Dr. Vicki Pierce Stroeher, associate professor of music, presented her paper, “‘Without any tune’: The Role of the Discursive Shift in Britten’s Interpretation of Poetry” at the University of Cambridge in the United Kingdom at the “Literary Britten” Conference on Sept. 3.
Benjamin Britten (1913-1976) was a 20th century English composer of the operas Peter Grimes, Billy Budd, and the Turn of the Screw, as well as a number of other vocal and instrumental works. Stroeher said she is particularly interested in his songs and song cycles, and so most of her research over the years has focused on these and the intersection between poetry and music. This particular paper explores Britten’s musical language and how he uses that language to interpret poetry. The paper will be published as part of a new book series.
“I first fell in love with Britten’s works in college and have been researching Britten since my earliest days in graduate school,” Stroeher said. “Being invited to present at this conference dedicated to his work is both an honor and a confirmation of my research efforts. I am humbled by it, but also excited about the opportunity to share my work with other Britten scholars.”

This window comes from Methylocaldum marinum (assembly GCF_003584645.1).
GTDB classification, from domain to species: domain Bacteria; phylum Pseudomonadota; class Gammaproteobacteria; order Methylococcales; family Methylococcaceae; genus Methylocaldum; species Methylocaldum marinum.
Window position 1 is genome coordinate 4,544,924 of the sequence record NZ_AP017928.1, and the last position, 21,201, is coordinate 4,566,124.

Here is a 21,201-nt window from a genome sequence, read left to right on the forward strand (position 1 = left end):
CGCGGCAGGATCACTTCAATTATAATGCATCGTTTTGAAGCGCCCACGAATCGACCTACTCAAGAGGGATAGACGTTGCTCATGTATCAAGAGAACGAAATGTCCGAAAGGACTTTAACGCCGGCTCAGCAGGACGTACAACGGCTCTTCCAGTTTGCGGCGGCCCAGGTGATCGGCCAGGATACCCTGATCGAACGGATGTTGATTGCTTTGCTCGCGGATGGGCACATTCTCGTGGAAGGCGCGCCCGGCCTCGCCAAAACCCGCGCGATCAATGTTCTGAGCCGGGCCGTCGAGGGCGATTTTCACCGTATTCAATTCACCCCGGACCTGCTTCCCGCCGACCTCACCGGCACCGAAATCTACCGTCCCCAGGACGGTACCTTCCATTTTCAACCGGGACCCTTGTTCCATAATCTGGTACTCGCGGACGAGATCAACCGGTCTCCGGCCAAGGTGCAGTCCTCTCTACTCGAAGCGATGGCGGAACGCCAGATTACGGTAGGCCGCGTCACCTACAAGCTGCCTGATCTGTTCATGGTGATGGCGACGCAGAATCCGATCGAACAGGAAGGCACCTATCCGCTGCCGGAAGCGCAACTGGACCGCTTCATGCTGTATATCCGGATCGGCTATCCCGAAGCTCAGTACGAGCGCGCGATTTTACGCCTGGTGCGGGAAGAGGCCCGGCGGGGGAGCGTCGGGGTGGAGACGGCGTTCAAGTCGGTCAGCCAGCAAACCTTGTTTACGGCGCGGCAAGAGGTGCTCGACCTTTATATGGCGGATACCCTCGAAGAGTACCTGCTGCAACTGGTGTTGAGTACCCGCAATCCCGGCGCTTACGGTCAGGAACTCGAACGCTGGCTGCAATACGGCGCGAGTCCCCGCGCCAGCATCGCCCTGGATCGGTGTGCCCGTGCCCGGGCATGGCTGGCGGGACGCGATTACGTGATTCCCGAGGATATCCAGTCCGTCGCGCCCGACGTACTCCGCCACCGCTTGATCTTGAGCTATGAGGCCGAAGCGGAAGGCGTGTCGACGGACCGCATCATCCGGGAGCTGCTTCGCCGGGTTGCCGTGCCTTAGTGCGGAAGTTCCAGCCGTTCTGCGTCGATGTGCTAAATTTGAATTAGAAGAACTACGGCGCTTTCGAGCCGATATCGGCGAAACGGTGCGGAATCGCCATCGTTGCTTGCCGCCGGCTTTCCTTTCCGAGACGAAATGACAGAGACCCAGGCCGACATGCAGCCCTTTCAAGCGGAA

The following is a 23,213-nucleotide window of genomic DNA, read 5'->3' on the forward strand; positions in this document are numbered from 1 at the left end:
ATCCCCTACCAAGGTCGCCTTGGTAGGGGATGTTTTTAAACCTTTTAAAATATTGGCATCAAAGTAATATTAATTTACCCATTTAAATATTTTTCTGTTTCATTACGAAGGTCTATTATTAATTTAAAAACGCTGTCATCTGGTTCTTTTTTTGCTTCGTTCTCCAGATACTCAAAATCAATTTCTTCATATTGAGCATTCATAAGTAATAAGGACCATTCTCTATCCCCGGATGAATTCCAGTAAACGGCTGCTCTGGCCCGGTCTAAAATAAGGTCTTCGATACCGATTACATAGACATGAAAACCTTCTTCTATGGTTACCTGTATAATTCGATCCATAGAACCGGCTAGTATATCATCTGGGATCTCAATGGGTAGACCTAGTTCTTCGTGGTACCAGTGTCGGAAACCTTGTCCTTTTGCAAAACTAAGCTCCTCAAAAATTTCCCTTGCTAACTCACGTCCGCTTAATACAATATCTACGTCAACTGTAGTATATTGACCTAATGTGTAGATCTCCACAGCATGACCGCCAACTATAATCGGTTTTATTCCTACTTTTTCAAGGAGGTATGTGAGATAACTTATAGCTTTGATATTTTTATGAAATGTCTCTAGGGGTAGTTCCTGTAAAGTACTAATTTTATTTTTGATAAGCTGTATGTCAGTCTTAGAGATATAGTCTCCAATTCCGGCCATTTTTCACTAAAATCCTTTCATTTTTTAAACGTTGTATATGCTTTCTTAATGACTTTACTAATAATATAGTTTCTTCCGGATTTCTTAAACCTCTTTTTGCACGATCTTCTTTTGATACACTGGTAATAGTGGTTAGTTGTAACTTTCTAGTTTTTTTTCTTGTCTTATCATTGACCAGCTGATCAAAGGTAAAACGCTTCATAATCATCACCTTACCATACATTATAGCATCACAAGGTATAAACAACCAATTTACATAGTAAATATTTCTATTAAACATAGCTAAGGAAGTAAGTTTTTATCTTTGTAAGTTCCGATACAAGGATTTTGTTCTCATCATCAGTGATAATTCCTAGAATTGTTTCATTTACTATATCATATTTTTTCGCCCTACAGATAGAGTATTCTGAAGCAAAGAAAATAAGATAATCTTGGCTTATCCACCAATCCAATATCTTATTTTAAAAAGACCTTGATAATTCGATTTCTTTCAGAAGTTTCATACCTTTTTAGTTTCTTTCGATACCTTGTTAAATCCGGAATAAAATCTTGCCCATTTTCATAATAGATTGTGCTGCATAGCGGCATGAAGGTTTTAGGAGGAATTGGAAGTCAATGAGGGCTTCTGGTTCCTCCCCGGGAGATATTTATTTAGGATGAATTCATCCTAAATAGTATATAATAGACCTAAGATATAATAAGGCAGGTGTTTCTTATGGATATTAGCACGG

Stroeher received her Ph.D. in musicology in 1994 from the University of North Texas. Her dissertation was titled “Form and Meaning in Benjamin Britten’s Sonnet Cycles.” She received a bachelor’s degree in music history and a bachelor’s in music education from Southwestern University in Georgetown, Texas, in 1981, and pursued additional studies at Indiana University and Goldsmith’s College, University of London.
Additionally, Stroeher is in residence at the Britten-Pears Library in Aldeburgh, England, for the month of September, working on transcribing and editing a volume of correspondence between Britten and his recital partner Peter Pears, with two colleagues from the Britten-Pears Library, Lucy Walker and Jude Brimmer.
Stroeher is married to Dr. Michael Stroeher, professor of trombone and euphonium at Marshall.
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